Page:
And on a personal note: A (noninflationary) billion thanks to readers and editors for this first five years. We’ll check back in 2019 to see if the numbers and meanings of movies have felt other seismic changes.

Correction: The original version of this story misstated the number of tickets sold annually in North America. It was more than 1.5 billion.

TIME Television

‘How I Met Your Mother’ Fans Will Get a Legit Happy Ending

From left: Josh Radnor as Ted and Cristin Milioti as Tracy in the finale of How I Met Your Mother.
From left: Josh Radnor as Ted and Cristin Milioti as Tracy in the finale of How I Met Your Mother. Ron P. Jaffe—Fox Television

Fans of How I Met Your Mother who felt cheated by the series' finale Monday will be glad to hear that the sitcom's creators had a different conclusion in mind -- described as "happy " -- to be included on the show's DVD set

Fans felt cheated over the finale to How I Met Your Mother when the main character Ted didn’t end up with the beloved Mother but instead with the horrible-wig-wearing Robin. To top it off, the series didn’t just switch the end game of the series but also had the gall to kill the Mother and, in doing so, forced fans to watch the adorable Cristin Miliotti lying in a hospital bed, which no one deserves, especially not those who’ve endured 9 seasons of this show. Talk about a major buzzkill.

Though a video made its viral rounds earlier this week featuring a much happier ending to the series, it’s since been removed from YouTube. But creators Carter Bays and Craig Thomas, who stuck to their original plan that was filmed in season 2, also had a different ending in mind. Deadline reports that 20th Century Fox TV wouldn’t comment on specifics but that it was described as “happy” and will be included in the show’s DVD set.

It could be as simple as fading to black as soon as the two meet under the infamous yellow umbrella but to find out if it’ll be legen—wait for it—dary, we’ll have to do just that.


TIME Television

David Duchovny Talks Saying Goodbye to Californication

Episode 701
David Duchovny as Hank Moody in Californication Jordin Althaus—Showtime

On the eve of the Showtime series' final season, the actor, who plays troubled writer Hank Moody, tells TIME about letting his rear end call the shots in his career, the legacy of Californication, and his upcoming new NBC series Aquarius

After seven season, Showtime’s Californication is coming to its end. The series, created by Tom Kapinos, has followed troubled writer Hank Moody as he attempts to navigate family and career while continually womanizing, drinking and engaging in general debauchery. The character of Hank, played by David Duchovny, will hopefully find a satisfying — although perhaps not altogether happy — end during the final season, which premieres April 13.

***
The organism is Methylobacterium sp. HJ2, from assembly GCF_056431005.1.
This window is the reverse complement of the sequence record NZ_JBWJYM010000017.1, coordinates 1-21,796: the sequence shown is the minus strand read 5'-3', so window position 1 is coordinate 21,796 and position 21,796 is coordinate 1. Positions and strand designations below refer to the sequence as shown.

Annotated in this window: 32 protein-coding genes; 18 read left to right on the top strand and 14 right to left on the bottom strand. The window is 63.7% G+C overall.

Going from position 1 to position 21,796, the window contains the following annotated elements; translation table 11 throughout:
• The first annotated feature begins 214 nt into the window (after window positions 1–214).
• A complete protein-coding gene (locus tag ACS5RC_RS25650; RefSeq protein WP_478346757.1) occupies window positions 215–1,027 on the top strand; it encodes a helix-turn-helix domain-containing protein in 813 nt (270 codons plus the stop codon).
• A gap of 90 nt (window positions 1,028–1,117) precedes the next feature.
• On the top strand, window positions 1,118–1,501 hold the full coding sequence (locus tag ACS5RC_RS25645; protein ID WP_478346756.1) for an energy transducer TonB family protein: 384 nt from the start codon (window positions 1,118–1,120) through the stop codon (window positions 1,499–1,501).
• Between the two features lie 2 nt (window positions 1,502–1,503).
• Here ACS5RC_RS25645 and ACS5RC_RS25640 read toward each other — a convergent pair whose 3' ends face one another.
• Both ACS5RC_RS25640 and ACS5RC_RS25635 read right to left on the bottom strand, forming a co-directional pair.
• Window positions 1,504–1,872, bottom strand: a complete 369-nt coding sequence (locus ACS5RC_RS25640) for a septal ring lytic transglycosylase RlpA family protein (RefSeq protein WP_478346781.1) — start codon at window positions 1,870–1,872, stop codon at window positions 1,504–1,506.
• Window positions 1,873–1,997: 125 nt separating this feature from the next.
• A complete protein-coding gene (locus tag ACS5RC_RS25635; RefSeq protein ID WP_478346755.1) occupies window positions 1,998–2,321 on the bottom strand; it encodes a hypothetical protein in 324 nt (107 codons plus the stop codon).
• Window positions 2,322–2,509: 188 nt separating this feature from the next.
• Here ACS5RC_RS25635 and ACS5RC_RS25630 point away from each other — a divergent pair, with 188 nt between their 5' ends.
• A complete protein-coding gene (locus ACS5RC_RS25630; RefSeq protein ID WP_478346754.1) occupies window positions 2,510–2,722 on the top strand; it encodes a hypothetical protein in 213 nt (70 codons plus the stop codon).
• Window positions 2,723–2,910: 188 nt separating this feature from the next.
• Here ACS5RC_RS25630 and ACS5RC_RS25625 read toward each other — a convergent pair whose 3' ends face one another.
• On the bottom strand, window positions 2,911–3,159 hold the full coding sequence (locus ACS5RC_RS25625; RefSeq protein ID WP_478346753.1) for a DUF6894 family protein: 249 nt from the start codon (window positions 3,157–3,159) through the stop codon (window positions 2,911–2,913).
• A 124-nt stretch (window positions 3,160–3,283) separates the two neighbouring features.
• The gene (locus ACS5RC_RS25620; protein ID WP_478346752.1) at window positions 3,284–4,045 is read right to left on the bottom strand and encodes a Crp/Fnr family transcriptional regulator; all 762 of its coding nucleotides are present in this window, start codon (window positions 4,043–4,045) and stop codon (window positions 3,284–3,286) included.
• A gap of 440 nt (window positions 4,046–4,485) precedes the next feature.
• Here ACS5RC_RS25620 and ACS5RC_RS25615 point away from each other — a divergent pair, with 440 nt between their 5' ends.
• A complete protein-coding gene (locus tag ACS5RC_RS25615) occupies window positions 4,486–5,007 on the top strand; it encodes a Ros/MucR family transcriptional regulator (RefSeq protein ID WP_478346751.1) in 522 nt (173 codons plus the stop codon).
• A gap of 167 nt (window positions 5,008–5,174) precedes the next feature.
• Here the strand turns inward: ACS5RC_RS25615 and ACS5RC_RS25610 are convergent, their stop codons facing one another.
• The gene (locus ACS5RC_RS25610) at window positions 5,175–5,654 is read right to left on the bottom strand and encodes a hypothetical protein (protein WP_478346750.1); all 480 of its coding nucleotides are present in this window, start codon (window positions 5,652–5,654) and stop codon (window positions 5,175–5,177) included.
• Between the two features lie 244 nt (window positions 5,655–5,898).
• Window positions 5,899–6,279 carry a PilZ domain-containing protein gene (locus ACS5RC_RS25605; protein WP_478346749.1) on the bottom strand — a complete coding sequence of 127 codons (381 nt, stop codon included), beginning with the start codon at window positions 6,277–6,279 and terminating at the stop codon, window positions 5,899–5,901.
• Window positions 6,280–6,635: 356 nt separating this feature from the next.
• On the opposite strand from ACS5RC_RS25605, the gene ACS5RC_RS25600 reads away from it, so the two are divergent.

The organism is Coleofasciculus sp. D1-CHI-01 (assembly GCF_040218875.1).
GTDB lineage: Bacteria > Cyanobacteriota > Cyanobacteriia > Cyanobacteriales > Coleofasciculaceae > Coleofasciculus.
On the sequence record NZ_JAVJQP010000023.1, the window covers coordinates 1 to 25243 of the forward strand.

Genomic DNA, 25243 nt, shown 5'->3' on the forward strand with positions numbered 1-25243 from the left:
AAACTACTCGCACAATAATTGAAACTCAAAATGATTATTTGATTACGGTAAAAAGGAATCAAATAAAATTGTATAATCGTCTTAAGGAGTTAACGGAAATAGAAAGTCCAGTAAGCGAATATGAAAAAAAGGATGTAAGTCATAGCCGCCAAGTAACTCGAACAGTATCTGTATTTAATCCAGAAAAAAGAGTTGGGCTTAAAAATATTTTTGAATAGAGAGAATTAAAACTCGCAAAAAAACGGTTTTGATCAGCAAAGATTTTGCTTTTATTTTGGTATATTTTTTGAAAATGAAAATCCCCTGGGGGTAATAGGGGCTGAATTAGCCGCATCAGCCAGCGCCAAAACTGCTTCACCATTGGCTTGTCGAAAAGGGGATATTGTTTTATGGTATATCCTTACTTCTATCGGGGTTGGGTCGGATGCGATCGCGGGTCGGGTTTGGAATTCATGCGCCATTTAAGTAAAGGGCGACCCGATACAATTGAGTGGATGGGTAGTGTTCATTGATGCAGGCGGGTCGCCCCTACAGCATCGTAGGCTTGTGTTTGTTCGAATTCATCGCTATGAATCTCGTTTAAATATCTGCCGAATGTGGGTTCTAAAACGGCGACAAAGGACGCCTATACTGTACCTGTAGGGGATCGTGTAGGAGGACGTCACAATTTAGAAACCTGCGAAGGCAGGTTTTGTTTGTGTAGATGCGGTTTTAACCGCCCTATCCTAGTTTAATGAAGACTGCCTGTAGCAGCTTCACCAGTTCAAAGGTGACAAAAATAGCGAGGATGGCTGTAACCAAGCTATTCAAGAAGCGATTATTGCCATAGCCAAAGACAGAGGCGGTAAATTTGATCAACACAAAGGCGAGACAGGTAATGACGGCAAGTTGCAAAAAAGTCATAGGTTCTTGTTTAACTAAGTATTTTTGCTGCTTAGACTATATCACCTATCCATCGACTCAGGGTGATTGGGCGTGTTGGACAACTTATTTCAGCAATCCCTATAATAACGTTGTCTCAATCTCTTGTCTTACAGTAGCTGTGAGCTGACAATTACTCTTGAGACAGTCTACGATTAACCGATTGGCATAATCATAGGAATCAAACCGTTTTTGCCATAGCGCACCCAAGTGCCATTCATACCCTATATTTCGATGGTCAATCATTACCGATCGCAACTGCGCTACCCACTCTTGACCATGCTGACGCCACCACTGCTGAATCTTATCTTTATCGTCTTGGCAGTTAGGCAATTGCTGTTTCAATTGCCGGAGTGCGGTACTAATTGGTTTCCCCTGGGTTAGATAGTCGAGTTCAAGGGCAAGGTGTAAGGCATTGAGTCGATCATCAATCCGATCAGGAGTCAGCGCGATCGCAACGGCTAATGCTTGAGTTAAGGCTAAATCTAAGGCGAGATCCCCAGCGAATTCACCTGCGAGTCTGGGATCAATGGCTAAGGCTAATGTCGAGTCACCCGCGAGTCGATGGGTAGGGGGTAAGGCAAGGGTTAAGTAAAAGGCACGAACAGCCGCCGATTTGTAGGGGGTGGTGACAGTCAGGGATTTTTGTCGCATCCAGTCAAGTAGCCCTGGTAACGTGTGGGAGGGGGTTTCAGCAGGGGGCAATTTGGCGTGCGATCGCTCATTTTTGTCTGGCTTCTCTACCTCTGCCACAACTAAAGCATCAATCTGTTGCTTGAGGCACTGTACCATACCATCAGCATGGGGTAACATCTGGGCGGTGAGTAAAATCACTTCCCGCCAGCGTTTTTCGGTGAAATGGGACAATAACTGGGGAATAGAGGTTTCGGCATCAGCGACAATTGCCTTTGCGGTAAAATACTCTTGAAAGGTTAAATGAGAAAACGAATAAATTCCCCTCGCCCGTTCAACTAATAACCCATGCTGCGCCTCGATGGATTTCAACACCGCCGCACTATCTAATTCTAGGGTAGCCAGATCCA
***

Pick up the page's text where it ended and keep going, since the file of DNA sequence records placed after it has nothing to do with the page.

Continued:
Duchovny is already moving on to his next project, a series for NBC called Aquarius, on which he’ll play a police detective on the trail of serial killer Charles Manson. That project begins shooting in July, but meanwhile, Duchovny has been reflecting on the end of Californication and what the show has meant to popular culture. TIME spoke with the actor about saying goodbye to Hank, what it means to be a writer and why his ass makes all his career decisions.

TIME: Californication is ending! This is so sad.

We’re all sad. We loved each other. It wasn’t a just a job I loved going to every day. I know it sounds like bulls–t when an actor says, “It was like a family!” But it’s not exactly like a family, because usually you want to get away from your family. It was great. It was really a pleasure for the full seven years.

How long ago did the final season wrap?

We wrapped in August. It’s been over for a while. This is normally the time when we’d be gearing up to go again, so I think this is when we’re realizing it. We’ve all been in denial, like, “Oh, we’re just faking it. We’re actually going to do another year.” But now we’re realizing that we’re not.

What was the last day on set like for you?

I was alone. I got to say my goodbyes onset to different actors as we were moving through the last episodes. On the last day. I was alone on that promontory by LAX where we like to shoot, where we watch the planes take off and land. It was just me and the Porsche. I had to say goodbye to the Porsche! That was very difficult. When we cut and the First AD said, “That’s a series wrap for David,” Tom Kapinos, the writer and creator, was there. We kind of just walked off into the sunset and he was crying. I have a picture of it [that] somebody snapped as we started to walk away from the car. I’m glad I have that moment in a photo.

How does the conclusion of this series compare with the experience of ending of The X-Files?

With The X-Files, it was the first time that anything like that had happened to me. It was a phenomenon. It was life-changing. Life-transforming. I went from being somebody who nobody knew to somebody known worldwide. There were all these things that had happened because of the show. By the time we were finishing, I was really ready and eager to move and show that I could do other things, that I wasn’t just going to do this thing. So there wasn’t as much gratitude as I might have had, and looking back I wish I’d had that. I wanted to get out of there. I think we all did. And now, being older, I just try to appreciate things in the moment and be grateful in the moment. I think I was more present for the ending of this one.